I recently heard of an opening called the "Colorado Gambit". My chess opening is pretty weak and my friend suggested I might try it. What is Colorado Gambit and what is the reasoning behind the moves?


3 Answers 3

  [FEN ""]

1. e4 Nc6 2. Nf3 f5?!

This is the Colorado Gambit.

If you are looking for a good solid opening, try looking up some of the following:

This is more than enough for the beginning. All the best!

  • in my days you didn't need rep to post links, is it a new rule?
    – Lynob
    Aug 17, 2014 at 10:57
  • Maybe it was done in order to avoid spam? Either way, I edited my post and added links for all openings, so its not a problem anymore.
    – vs97
    Aug 17, 2014 at 11:00
  • @Fischer You need 10+ rep to put more than two links in a post. As Vas87thRD says, it's to prevent spam. Aug 17, 2014 at 16:51
  • @DavidRicherby okay, when was the rule invented?
    – Lynob
    Aug 17, 2014 at 18:38
  • @Fischer No idea. Try asking on Stack Exchange Meta if you can't find it by searching. Aug 17, 2014 at 19:48

First, an off-beat opening like this isn't going to help you improve. You might get some cheap wins but you aren't learning anything.

However, I've never seen this gambit and am fairly intrigued by it. The natural moves that you're likely to see (e5,Nc3,d3) score really bad for white. White can only really play 3.exf5 after which 3...d5 wins the pawn back, gives black an equal share of the center and a lead in development. The resulting pawn structure reminds of a mirror-image Boleslavsky structure in the Sicilian in that black could get receive a very good endgame if he could get e5 in and trade it for white's d-pawn. I'm not sure how all the tactics work out (especially after 5. Bb5) but it looks interesting enough to take a look at especially given how little theory there is in 1...Nc6.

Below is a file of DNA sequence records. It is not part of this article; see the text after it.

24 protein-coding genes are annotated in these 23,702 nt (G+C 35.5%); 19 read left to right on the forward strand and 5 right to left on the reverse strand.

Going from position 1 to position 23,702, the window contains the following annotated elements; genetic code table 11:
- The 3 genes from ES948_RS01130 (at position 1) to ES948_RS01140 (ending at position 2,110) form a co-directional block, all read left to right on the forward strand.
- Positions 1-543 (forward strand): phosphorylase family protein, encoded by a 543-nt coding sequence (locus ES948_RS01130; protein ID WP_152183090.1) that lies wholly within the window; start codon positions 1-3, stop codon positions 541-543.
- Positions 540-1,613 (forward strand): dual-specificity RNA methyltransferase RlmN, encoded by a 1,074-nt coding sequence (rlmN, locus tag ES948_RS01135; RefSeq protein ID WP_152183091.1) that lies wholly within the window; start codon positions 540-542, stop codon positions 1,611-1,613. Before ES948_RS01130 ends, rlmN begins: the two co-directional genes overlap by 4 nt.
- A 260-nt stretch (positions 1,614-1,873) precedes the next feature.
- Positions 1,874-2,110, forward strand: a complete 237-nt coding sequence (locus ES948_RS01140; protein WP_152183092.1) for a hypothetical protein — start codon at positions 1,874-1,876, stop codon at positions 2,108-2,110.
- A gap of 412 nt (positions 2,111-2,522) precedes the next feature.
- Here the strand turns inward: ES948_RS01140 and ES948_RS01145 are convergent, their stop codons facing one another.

9 years later...

The idea behind the Colorado Gambit is that if Black successfully exchanges their f5 pawn with White’s e4 pawn, they might be able to gain a foothold in the centre and use the half-open f file for their Rook. If Black successfully gains back the pawn and manages to play ...e5, they’ll be fine. This is helped by several traps lying in wait for an unwary White.

On the other hand, Black seriously weakens their King’s position and the h5-e8 diagonal. And after the mainline 3.exf5 d5, the e5 square is weak along with a backward “e” pawn.

[Event "Colorado Gambit"]
[FEN "RNBQKBNR/PPPPPPPP/8/8/8/8/pppppppp/rnbqkbnr b KQkq - 1"]

1.e4 Nc6 2.Nf3 f5?! 3.exf5 d5 4.Bb5! {White wants to exert control over the e5 square by exchanging pieces that control it} Bxf5 5.Ne5! Bd7 (5...Qd6?! 6.d4 Nf6 7.O-O e6 8.Bf4) 6.Bxc6! (6.Qh5+?! g6 7.Nxg6 Nf6 8.Qh4 hxg6! 9.Qxh8 Nb4! {Black has good counterplay}) 6...Bxc6 (6...bxc6? 7.Qh5+ g6 8.Nxg6 Nf6 9.Qh4 {Now there's no more ...Nb4}) 7.d4! (7.Qh5+?! g6 8.Nxg6 Nf6 9.Qh4 Rg8 10.Nxf8 d4! {With some complications}).

White has control over the central e5 square and Black’s backward “e” pawn. White also has 3 minor pieces to fight for the e5 square while Black has only 2 pieces to defend it.

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